A friend of mine told me about his going to couples therapy. Both he and his wife assumed the therapist would listen to their respective stories, decide which one was right, and name a winner in the marriage game. The winner would do a happy dance while the loser would acknowledge defeat. It didn’t turn out that way.
Instead, the therapist explained how both he and his wife were entitled to their feelings, offered some ideas for how to disagree more productively and awarded no points to either side. After a few sessions, they begged off. They finally had one point of complete agreement, that couples therapy was a waste of money.
Psychology is about feelings, and can accommodate contradictory feelings. Law cannot. My friend wanted a verdict, and instead got a tummy rub. It resolved nothing, when their purpose in going was resolution. The New York Times offers an editorial on campus rape that does the same.
Both campus activists who believe there’s an epidemic of sexual assault and skeptics who doubt there’s a widespread problem can at least agree that a clearer picture would be useful.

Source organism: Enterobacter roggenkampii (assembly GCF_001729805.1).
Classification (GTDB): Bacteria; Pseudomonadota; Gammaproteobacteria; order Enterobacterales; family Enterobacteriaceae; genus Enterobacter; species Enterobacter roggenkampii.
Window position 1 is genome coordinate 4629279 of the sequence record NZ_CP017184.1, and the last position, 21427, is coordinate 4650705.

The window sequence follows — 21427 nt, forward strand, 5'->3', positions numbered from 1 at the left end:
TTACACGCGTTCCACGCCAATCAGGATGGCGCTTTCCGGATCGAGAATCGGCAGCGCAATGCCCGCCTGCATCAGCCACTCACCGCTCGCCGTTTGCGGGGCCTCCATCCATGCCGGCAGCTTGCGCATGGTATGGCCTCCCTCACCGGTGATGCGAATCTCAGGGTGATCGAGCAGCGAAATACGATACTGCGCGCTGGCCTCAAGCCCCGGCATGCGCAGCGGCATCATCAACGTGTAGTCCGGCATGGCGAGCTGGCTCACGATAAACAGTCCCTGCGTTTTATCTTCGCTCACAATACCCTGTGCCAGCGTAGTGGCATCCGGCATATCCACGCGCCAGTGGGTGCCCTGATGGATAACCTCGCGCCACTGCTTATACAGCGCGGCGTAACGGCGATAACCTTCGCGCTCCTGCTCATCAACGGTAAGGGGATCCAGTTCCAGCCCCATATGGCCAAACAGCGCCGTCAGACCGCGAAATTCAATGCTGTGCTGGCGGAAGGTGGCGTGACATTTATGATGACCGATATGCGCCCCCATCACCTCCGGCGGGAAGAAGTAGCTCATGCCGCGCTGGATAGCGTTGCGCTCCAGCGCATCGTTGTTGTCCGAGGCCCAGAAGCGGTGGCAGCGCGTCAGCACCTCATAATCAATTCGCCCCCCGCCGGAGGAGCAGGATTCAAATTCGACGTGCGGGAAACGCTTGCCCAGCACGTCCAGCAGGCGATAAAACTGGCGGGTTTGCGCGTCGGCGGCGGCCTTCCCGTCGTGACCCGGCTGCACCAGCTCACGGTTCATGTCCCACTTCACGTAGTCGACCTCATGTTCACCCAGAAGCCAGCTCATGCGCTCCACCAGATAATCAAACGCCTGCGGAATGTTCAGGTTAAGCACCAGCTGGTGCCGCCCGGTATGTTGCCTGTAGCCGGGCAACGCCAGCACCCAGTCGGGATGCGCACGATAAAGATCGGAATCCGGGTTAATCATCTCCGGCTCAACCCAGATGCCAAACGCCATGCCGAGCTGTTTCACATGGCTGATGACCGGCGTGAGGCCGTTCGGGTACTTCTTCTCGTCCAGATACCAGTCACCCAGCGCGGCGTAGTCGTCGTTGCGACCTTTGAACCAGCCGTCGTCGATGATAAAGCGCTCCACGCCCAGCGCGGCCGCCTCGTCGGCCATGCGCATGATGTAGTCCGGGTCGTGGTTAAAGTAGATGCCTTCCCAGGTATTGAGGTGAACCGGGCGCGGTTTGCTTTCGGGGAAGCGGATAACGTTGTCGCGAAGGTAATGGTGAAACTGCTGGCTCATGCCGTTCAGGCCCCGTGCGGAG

Sure, except a clearer picture depends on who is doing the looking. There are methodology problems that exist in any survey, but there are problems that are unique to this issue based on the definitions of what constitutes an offense.
A significant amount of ink has been expended here on the problem with definitions: if rape and sexual assault are defined by the secret feelings of the person who decides she’s a victim, whether at the time, the next day or months later, it will be reflected in the outcome.
The exact size of the campus sexual assault problem remains unclear. The commonly cited statistic that one in five women who attend college is assaulted before she graduates — repeated by the White House — comes from a flawed 2007 study based on undergraduates at just two unnamed public universities. That figure often shocks, yet there is no reliable alternative estimate.
Of course there is a reliable alternative estimate. Did nobody tell the Times’ editorial board? They may dispute the National Crime Victimization Survey, but they can’t ignore its existence while persisting in noting “the commonly cited statistic” that no one outside of die-hard feminist advocates cling to. More to the point, if it’s flawed as even the Times admits, why mention it? If it’s flawed, why mention it while not mentioning any other alternative? Yet, they do.